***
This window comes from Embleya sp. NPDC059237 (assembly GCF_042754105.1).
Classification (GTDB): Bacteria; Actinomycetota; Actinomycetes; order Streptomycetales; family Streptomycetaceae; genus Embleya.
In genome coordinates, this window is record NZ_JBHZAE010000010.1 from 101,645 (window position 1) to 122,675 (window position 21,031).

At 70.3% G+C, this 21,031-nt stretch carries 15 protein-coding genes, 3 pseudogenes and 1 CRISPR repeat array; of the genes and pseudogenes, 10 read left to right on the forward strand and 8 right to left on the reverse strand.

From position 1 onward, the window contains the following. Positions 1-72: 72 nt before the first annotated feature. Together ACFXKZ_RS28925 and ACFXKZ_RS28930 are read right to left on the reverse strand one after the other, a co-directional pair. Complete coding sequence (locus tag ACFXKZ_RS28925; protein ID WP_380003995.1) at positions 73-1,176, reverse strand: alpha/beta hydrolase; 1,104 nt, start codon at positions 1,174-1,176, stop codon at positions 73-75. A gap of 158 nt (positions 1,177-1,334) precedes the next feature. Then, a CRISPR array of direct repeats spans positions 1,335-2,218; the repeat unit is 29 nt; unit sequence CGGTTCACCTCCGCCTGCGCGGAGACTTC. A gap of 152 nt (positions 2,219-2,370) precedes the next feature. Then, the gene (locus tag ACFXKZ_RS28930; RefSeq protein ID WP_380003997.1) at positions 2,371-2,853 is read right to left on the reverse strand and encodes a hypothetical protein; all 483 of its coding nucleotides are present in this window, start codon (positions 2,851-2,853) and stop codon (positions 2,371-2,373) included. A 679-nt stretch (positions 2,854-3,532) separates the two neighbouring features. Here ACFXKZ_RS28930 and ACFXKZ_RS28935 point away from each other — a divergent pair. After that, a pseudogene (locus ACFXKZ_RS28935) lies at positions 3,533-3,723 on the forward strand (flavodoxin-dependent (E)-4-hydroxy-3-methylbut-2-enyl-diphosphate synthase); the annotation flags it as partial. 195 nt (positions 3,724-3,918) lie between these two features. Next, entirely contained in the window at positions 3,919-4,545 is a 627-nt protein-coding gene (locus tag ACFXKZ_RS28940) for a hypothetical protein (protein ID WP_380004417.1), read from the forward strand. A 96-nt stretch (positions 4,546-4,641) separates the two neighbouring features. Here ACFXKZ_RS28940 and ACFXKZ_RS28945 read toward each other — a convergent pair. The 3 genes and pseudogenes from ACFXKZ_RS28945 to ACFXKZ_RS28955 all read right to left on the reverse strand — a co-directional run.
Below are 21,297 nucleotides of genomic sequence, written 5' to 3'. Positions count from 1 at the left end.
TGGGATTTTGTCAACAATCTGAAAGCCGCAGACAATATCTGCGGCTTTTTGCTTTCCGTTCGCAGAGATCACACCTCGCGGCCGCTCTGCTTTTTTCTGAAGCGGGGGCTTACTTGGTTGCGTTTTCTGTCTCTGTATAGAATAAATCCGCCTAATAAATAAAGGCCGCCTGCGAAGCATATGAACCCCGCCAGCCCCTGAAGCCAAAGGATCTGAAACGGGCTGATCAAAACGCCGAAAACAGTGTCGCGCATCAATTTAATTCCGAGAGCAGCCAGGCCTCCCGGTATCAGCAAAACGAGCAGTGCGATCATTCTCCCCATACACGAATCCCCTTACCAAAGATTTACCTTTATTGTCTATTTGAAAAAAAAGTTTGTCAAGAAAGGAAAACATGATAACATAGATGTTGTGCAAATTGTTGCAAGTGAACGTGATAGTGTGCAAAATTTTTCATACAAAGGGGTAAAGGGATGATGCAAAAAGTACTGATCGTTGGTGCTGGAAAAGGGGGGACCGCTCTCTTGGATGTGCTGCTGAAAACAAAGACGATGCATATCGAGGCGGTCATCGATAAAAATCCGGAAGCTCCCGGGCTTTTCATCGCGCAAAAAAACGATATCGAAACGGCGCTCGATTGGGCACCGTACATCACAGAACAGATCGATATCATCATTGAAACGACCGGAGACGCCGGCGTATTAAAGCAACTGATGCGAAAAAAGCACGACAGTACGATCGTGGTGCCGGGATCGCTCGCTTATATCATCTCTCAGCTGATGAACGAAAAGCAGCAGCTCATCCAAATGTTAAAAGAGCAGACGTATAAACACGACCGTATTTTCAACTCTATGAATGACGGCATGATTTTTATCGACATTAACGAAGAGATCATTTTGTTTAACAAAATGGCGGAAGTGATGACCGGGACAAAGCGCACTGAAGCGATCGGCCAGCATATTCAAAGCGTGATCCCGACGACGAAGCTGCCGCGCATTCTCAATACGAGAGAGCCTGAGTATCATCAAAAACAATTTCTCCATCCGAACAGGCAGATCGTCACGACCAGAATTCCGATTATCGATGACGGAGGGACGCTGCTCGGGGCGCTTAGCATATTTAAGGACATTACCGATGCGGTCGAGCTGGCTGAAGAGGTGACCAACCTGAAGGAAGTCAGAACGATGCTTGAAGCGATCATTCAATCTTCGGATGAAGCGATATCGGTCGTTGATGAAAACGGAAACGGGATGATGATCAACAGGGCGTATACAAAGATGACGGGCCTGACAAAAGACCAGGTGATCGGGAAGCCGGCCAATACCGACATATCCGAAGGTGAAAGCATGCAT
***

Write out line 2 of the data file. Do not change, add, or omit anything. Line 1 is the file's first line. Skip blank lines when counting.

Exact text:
Classification (GTDB): Bacteria; Actinomycetota; Actinomycetes; order Streptomycetales; family Streptomycetaceae; genus Embleya.